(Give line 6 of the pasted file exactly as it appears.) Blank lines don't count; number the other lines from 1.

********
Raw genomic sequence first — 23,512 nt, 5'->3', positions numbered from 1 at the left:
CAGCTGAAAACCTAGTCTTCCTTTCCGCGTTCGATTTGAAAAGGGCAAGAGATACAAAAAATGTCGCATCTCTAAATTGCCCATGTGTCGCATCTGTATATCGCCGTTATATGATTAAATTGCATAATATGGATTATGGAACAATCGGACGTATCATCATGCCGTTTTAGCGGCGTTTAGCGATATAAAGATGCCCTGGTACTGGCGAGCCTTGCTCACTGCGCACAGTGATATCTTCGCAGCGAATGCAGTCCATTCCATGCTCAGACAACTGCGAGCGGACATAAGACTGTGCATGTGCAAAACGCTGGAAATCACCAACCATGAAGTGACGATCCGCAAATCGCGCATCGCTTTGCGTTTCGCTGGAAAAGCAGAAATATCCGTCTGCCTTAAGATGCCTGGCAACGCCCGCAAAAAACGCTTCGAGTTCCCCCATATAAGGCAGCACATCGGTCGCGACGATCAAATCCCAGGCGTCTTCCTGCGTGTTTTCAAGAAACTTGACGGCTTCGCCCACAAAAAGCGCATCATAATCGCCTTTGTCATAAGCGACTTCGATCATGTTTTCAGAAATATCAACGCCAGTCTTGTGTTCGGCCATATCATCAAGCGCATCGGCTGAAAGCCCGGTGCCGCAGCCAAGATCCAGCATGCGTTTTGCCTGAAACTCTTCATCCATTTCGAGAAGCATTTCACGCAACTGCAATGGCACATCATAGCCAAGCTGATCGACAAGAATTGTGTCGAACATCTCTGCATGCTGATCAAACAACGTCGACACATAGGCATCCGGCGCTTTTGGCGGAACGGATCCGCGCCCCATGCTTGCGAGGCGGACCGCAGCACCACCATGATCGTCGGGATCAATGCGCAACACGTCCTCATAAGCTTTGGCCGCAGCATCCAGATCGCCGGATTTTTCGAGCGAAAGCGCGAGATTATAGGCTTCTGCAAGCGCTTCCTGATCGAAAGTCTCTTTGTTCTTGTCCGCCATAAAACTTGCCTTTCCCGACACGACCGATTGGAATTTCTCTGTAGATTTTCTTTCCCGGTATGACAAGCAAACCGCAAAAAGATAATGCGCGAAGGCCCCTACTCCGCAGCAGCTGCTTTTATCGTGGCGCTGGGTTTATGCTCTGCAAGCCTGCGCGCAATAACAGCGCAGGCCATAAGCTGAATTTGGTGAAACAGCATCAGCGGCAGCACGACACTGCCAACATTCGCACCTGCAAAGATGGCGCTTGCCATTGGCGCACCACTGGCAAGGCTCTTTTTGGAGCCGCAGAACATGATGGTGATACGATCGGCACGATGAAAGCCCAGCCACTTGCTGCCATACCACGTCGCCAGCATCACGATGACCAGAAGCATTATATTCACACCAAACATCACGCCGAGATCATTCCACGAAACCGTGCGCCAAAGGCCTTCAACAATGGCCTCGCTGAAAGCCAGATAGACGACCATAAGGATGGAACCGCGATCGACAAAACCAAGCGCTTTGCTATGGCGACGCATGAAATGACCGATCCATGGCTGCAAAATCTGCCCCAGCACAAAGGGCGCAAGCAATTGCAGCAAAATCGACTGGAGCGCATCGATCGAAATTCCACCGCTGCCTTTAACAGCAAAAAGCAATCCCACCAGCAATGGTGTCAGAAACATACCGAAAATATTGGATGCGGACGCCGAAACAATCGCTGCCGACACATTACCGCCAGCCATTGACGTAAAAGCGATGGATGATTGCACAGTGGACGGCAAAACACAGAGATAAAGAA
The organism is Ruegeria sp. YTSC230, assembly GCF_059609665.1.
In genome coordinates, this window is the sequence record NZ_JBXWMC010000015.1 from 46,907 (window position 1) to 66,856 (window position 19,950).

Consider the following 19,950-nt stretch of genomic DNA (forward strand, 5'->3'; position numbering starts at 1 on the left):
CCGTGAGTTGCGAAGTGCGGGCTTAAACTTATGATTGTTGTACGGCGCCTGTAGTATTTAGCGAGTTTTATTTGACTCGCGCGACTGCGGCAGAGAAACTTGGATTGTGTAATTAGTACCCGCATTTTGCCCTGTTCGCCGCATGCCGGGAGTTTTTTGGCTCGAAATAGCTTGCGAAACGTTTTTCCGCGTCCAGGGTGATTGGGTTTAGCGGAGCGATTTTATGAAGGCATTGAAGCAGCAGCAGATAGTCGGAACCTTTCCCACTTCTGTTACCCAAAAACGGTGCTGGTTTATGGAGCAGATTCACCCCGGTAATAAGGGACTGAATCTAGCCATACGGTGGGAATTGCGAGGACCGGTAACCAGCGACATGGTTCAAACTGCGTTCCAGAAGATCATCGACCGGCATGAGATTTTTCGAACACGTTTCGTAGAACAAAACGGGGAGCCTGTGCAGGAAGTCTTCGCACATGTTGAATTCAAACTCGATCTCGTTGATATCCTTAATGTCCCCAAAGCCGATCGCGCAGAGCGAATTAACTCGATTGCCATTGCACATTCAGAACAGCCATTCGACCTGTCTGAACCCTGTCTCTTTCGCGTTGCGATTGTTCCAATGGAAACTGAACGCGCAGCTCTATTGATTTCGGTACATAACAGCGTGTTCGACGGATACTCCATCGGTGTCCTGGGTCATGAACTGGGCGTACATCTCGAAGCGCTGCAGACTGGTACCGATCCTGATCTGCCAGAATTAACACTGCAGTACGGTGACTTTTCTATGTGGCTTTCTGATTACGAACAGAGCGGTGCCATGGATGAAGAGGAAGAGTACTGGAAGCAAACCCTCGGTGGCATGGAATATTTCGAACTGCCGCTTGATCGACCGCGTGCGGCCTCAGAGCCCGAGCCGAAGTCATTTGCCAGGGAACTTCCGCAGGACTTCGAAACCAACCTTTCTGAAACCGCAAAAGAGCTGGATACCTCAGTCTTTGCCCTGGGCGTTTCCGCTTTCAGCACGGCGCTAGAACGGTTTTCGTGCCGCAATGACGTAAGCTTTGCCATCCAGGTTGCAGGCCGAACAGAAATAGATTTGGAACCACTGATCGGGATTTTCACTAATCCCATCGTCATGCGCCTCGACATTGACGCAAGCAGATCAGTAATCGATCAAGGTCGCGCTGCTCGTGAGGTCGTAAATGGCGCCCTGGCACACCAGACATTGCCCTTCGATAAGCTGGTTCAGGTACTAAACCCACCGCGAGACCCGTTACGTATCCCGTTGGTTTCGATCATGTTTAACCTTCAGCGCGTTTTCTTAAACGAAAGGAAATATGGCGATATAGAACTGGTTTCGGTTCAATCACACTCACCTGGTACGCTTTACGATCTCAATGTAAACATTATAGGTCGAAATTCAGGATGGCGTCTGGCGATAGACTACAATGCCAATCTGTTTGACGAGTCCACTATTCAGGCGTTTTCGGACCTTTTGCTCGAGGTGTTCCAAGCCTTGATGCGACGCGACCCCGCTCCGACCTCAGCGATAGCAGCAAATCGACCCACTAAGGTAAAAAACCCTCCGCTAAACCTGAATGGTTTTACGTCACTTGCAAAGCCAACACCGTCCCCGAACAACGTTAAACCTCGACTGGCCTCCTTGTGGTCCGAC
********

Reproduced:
CCGTGAGTTGCGAAGTGCGGGCTTAAACTTATGATTGTTGTACGGCGCCTGTAGTATTTAGCGAGTTTTATTTGACTCGCGCGACTGCGGCAGAGAAACTTGGATTGTGTAATTAGTACCCGCATTTTGCCCTGTTCGCCGCATGCCGGGAGTTTTTTGGCTCGAAATAGCTTGCGAAACGTTTTTCCGCGTCCAGGGTGATTGGGTTTAGCGGAGCGATTTTATGAAGGCATTGAAGCAGCAGCAGATAGTCGGAACCTTTCCCACTTCTGTTACCCAAAAACGGTGCTGGTTTATGGAGCAGATTCACCCCGGTAATAAGGGACTGAATCTAGCCATACGGTGGGAATTGCGAGGACCGGTAACCAGCGACATGGTTCAAACTGCGTTCCAGAAGATCATCGACCGGCATGAGATTTTTCGAACACGTTTCGTAGAACAAAACGGGGAGCCTGTGCAGGAAGTCTTCGCACATGTTGAATTCAAACTCGATCTCGTTGATATCCTTAATGTCCCCAAAGCCGATCGCGCAGAGCGAATTAACTCGATTGCCATTGCACATTCAGAACAGCCATTCGACCTGTCTGAACCCTGTCTCTTTCGCGTTGCGATTGTTCCAATGGAAACTGAACGCGCAGCTCTATTGATTTCGGTACATAACAGCGTGTTCGACGGATACTCCATCGGTGTCCTGGGTCATGAACTGGGCGTACATCTCGAAGCGCTGCAGACTGGTACCGATCCTGATCTGCCAGAATTAACACTGCAGTACGGTGACTTTTCTATGTGGCTTTCTGATTACGAACAGAGCGGTGCCATGGATGAAGAGGAAGAGTACTGGAAGCAAACCCTCGGTGGCATGGAATATTTCGAACTGCCGCTTGATCGACCGCGTGCGGCCTCAGAGCCCGAGCCGAAGTCATTTGCCAGGGAACTTCCGCAGGACTTCGAAACCAACCTTTCTGAAACCGCAAAAGAGCTGGATACCTCAGTCTTTGCCCTGGGCGTTTCCGCTTTCAGCACGGCGCTAGAACGGTTTTCGTGCCGCAATGACGTAAGCTTTGCCATCCAGGTTGCAGGCCGAACAGAAATAGATTTGGAACCACTGATCGGGATTTTCACTAATCCCATCGTCATGCGCCTCGACATTGACGCAAGCAGATCAGTAATCGATCAAGGTCGCGCTGCTCGTGAGGTCGTAAATGGCGCCCTGGCACACCAGACATTGCCCTTCGATAAGCTGGTTCAGGTACTAAACCCACCGCGAGACCCGTTACGTATCCCGTTGGTTTCGATCATGTTTAACCTTCAGCGCGTTTTCTTAAACGAAAGGAAATATGGCGATATAGAACTGGTTTCGGTTCAATCACACTCACCTGGTACGCTTTACGATCTCAATGTAAACATTATAGGTCGAAATTCAGGATGGCGTCTGGCGATAGACTACAATGCCAATCTGTTTGACGAGTCCACTATTCAGGCGTTTTCGGACCTTTTGCTCGAGGTGTTCCAAGCCTTGATGCGACGCGACCCCGCTCCGACCTCAGCGATAGCAGCAAATCGACCCACTAAGGTAAAAAACCCTCCGCTAAACCTGAATGGTTTTACGTCACTTGCAAAGCCAACACCGTCCCCGAACAACGTTAAACCTCGACTGGCCTCCTTGTGGTCCGAC